Flint Residents Confront Long-Term Health Issues After Lead Exposure Lead exposure is known as "a silent pediatric epidemic" that many children in Flint, Mich., will struggle with years after the water crisis is resolved, says pediatrician Mona Hanna-Attisha.
NPR logo Flint Residents Confront Long-Term Health Issues After Lead Exposure

Flint Residents Confront Long-Term Health Issues After Lead Exposure

Dr. Mona Hanna-Attisha, who helped expose the Flint water crisis, speaks during a House Democratic Steering and Policy Committee hearing on Capitol Hill in Washington, D.C., on Feb. 10, 2016. Andrew Harnik/AP hide caption

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Andrew Harnik/AP

Dr. Mona Hanna-Attisha, who helped expose the Flint water crisis, speaks during a House Democratic Steering and Policy Committee hearing on Capitol Hill in Washington, D.C., on Feb. 10, 2016.

Andrew Harnik/AP

Three years into the water crisis in Flint, Mich., many residents still rely on bottled water, and experts say the ramifications are likely to continue for years to come.

The water crisis began in 2012, when Flint decided to switch the city's water source and failed to treat the water with an anti-corrosive. Water corroded the pipes, allowing lead to dissolve into the water. Even as the city replaces the tainted lines, the water remains unsafe to drink.

A federal judge last week ordered the city to decide on a long-term water source, Michigan Radio's Steve Carmody reports. Court hearings for state officials facing criminal charges for their role in the crisis and cover-up are scheduled to resume in November.

Exposure to lead-tainted water can also cause long-term health impacts. Flint pediatrician Dr. Mona Hanna-Attisha, who helped expose the water crisis, tells Here & Now's Jeremy Hobson that the health effects of lead exposure are not immediately seen.

"It's known as a silent pediatric epidemic," she says. "It's something that we see years if not decades after exposure to lead."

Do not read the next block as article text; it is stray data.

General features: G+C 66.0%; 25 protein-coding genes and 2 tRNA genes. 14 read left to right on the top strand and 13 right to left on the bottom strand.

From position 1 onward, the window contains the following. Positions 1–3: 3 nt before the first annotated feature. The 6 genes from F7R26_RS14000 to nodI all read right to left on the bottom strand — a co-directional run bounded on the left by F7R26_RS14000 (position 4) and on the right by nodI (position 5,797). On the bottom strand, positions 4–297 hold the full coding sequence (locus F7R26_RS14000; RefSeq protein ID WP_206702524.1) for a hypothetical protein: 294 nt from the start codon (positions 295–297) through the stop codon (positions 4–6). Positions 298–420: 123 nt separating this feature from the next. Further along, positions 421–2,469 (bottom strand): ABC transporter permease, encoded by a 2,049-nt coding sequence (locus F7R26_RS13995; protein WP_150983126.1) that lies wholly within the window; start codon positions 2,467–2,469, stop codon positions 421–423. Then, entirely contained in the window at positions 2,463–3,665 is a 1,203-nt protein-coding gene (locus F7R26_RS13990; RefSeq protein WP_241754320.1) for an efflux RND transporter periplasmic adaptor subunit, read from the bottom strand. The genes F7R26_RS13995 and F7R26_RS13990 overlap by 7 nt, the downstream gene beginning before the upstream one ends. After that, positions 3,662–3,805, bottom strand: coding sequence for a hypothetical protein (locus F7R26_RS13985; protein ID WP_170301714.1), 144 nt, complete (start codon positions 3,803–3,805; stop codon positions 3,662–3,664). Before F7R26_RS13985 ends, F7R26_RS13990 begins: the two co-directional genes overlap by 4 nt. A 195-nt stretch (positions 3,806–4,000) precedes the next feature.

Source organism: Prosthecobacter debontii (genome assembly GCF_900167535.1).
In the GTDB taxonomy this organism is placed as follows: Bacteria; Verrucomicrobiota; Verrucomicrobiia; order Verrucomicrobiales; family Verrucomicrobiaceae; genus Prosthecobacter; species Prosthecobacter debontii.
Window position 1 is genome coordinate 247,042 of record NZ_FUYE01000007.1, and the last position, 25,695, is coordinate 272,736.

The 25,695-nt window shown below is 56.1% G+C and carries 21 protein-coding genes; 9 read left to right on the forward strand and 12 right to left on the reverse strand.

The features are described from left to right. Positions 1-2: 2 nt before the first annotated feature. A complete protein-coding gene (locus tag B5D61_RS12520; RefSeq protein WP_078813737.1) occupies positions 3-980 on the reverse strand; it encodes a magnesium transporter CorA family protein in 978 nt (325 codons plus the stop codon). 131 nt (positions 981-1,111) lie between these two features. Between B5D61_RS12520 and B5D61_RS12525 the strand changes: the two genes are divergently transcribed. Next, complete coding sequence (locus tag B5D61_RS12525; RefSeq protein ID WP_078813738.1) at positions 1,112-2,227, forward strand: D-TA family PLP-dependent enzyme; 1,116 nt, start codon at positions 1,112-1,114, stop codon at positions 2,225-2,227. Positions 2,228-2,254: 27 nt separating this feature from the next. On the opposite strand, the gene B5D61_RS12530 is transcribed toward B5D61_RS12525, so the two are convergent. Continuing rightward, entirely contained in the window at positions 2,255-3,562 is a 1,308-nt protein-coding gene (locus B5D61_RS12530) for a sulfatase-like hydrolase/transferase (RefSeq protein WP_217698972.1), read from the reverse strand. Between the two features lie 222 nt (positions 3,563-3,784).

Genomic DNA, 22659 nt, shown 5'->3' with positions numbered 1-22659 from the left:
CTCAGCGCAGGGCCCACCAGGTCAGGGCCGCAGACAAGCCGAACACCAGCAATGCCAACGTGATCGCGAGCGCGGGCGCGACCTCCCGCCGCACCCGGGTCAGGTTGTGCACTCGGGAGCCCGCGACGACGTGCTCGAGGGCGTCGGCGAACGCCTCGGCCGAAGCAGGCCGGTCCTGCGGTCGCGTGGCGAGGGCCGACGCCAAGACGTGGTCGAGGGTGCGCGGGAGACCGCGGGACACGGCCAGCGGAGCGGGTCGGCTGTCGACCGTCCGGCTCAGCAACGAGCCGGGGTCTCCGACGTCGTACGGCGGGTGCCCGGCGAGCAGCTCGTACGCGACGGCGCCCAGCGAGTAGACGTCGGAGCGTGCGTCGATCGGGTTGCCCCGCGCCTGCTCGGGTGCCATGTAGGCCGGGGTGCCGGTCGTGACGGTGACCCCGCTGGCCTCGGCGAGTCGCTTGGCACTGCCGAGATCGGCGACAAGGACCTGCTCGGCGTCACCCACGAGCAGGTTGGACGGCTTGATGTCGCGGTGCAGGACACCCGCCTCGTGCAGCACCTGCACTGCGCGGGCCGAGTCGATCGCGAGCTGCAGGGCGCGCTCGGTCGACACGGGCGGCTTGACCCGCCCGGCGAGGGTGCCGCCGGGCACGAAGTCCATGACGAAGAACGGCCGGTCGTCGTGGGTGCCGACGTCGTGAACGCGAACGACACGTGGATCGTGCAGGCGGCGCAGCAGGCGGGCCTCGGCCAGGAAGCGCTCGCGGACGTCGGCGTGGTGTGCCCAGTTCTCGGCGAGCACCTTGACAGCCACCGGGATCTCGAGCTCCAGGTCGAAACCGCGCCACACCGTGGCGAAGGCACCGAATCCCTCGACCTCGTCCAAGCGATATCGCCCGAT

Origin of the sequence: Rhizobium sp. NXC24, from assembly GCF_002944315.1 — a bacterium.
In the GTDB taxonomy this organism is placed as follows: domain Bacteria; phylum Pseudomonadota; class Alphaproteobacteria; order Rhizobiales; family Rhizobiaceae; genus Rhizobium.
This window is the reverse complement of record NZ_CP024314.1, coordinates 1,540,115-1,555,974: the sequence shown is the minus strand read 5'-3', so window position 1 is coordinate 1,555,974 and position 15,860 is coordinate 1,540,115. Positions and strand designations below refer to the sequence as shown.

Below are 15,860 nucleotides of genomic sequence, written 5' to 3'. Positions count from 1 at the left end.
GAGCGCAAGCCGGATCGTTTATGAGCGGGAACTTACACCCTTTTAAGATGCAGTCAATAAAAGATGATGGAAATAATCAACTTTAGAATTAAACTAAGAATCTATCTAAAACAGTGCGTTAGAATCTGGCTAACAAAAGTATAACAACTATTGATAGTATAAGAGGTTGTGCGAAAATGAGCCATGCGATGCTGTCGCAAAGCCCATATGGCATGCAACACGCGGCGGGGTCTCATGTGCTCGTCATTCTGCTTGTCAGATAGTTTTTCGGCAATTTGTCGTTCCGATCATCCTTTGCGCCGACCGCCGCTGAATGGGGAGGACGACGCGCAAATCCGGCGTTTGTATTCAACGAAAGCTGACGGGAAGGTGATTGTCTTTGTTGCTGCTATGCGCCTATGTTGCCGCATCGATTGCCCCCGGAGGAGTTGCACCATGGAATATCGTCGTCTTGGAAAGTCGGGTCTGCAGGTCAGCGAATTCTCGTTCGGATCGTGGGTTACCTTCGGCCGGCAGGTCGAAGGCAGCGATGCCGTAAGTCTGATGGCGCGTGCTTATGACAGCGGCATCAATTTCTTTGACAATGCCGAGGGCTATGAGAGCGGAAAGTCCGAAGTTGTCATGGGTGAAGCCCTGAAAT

Hanna-Attisha explains that lead exposure lowers IQ levels, creating cognitive and behavioral issues for children in the future. Lead exposure is difficult to treat because it is an irreversible neurotoxin, Hanna-Attisha says.

"There is no cure. There is no antidote," she says. "However, there is so much that we can do and that we are doing to minimize, to mitigate, to buffer the impact of the exposure. We cannot take it away, but we can do so much to lessen it."

Hanna-Attisha says the city is building programs to help support children, so they can overcome future challenges caused by lead exposure. She says interventions like universal preschool and access to nutrition are key to reducing the impact.

"We have a robust investment in early education," she says. "We have Medicaid expansion. We have mobile grocery stores, breastfeeding services, 24-hour mental health care. These are things that all children need everywhere, but these are things that we are putting in place for the kids in Flint."

When they discovered the water was tainted, Hanna-Attisha and her fellow researchers struggled to convince state officials, who long-denied the water was contaminated. They revealed their findings at a press conference in September 2015.

"We were hearing reports of lead in the water by the Virginia Tech group and when we, as pediatricians, hear about lead anywhere we need to act," Hanna-Attisha told Here & Now's Robin Young last year. "You don't release research at press conferences, but we had an ethical, moral obligation to inform the community that the water has lead and it looks like it's getting into the bodies of children."

Flint Mayor Karen Weaver says the city is stuck in "limbo" without a long-term water contract. According to Michigan Radio, her efforts to sign a 30-year contract with the Great Lakes Water Authority have been blocked by the city council over cost concerns. GLWA has been providing water to Flint on a month-to-month basis, but the lack of a long-term agreement is draining the city financially.

According to the American Society of Civil Engineers, water infrastructure in the nation as a whole is in horrible shape, water quality engineer Marc Edwards told Hobson last year.

"I think the best grade the drinking water pipes system has gotten in the last six years is a D-minus," Edwards says. "So because it's out of sight, out of mind, no one pays attention to it until a pipe breaks or it hurts us somehow and that's certainly what's happened in Flint."

Flint's refusal to treat the water with an anti-corrosive reflects how the U.S. has been slow to protect drinking water, Hanna-Attisha says. Congress did not prohibit the use of lead pipes that provided water for human consumption until 1986. And it wasn't until 2014 that the government restricted lead from brass plumbing fixtures.

"We were stubbornly, stubbornly slow as a nation to restrict lead from our plumbing, even though we've known about the evil of lead for really centuries," Hanna-Attisha says. "The EPA had an opportunity to strengthen that rule, and they said, 'Hey, we're going to pass on this. We're not going to strengthen this, we're not going to learn from Flint, and we're going to let countless other children be exposed to a neurotoxin.' "